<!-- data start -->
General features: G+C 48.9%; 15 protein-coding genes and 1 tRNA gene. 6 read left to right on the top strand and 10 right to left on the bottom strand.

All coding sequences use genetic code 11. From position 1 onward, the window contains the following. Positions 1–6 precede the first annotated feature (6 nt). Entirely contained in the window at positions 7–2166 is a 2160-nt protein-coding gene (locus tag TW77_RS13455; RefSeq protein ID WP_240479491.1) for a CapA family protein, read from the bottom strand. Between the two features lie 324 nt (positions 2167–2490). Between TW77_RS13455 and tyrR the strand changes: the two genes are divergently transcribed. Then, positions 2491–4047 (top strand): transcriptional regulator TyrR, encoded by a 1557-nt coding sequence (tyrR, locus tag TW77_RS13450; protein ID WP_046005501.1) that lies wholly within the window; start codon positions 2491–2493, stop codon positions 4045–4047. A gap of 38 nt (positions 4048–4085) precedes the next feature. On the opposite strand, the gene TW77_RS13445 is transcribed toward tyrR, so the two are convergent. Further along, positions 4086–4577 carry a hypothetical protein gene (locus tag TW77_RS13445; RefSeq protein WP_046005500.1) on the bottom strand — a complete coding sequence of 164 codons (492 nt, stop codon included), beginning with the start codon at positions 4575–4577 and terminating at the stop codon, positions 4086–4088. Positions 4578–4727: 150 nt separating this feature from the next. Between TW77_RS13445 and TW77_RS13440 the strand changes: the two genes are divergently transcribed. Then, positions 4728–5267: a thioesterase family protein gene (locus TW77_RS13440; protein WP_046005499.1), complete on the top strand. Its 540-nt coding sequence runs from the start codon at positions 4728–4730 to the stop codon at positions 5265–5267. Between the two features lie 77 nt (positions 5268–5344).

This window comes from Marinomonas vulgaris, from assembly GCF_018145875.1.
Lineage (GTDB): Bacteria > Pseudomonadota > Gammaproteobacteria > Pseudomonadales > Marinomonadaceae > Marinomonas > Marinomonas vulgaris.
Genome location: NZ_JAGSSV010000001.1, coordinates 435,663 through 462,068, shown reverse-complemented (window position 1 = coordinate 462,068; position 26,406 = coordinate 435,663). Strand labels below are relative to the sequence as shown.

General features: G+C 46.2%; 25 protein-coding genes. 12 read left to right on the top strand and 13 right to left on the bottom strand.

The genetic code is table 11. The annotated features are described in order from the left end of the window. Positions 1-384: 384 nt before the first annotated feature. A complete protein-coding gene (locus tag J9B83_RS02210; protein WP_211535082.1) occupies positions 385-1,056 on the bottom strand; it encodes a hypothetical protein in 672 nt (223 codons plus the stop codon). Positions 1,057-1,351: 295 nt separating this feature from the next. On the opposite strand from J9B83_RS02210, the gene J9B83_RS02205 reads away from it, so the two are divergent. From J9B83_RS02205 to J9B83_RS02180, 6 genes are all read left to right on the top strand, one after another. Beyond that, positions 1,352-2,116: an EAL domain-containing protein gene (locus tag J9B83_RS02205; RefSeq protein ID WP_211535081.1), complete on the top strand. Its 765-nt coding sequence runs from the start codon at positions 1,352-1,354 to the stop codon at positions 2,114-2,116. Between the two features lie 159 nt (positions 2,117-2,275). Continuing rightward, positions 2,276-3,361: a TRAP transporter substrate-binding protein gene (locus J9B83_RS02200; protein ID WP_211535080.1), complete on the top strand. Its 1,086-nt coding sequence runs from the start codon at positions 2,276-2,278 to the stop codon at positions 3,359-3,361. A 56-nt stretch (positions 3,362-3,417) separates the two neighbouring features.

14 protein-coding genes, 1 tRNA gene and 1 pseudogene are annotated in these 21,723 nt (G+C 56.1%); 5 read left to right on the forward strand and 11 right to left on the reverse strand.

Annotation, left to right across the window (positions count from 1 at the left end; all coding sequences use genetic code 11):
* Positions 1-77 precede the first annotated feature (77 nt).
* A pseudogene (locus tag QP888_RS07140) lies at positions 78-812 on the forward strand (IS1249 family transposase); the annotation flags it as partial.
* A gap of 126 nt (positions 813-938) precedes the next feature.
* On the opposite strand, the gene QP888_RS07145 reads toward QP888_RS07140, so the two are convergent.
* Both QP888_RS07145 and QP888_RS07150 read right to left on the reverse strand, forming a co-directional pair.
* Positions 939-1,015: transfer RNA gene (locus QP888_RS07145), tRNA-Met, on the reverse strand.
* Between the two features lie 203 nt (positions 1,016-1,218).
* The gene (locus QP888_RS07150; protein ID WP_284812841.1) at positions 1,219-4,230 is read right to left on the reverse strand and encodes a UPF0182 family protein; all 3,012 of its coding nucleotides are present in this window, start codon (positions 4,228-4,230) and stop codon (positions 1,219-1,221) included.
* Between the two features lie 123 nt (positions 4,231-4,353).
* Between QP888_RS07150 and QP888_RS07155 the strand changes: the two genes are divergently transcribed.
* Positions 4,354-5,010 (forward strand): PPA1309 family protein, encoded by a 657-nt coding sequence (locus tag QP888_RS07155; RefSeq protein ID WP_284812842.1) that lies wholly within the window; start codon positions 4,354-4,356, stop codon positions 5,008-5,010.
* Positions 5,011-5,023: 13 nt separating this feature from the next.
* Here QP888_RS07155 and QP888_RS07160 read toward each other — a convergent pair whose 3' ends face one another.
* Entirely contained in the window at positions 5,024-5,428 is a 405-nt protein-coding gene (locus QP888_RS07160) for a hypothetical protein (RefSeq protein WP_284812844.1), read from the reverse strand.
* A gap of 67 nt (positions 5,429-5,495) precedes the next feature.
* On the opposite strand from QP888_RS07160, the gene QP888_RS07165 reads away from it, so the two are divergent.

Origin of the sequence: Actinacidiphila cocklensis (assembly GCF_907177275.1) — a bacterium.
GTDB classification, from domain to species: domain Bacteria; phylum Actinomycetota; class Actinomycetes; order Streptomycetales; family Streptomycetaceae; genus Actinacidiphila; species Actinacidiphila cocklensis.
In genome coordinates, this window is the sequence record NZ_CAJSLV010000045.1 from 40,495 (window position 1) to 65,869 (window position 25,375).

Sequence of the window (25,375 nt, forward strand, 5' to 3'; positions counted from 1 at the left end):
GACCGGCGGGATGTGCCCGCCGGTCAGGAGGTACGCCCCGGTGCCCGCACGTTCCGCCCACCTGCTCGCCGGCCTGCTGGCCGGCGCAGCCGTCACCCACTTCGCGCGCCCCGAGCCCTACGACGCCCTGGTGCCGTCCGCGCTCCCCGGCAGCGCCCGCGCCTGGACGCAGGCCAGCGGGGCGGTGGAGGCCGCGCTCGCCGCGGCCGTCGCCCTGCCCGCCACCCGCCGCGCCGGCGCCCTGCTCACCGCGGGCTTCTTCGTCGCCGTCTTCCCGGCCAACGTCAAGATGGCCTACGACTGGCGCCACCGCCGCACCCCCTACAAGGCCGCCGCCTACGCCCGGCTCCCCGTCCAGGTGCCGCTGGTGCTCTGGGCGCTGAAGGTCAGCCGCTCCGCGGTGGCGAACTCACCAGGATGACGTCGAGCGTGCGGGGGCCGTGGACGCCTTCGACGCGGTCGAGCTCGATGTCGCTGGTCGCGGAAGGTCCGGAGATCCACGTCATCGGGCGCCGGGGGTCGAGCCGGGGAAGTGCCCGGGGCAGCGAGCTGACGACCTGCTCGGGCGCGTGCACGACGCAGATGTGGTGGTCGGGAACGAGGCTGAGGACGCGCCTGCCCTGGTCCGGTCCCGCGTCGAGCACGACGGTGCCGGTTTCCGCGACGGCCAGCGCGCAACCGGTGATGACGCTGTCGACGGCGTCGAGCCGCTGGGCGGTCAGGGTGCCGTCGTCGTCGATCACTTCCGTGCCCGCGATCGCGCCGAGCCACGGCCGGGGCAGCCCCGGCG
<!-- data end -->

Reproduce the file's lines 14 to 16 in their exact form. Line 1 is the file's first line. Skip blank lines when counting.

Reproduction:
* Both QP888_RS07145 and QP888_RS07150 read right to left on the reverse strand, forming a co-directional pair.
* Positions 939-1,015: transfer RNA gene (locus QP888_RS07145), tRNA-Met, on the reverse strand.
* Between the two features lie 203 nt (positions 1,016-1,218).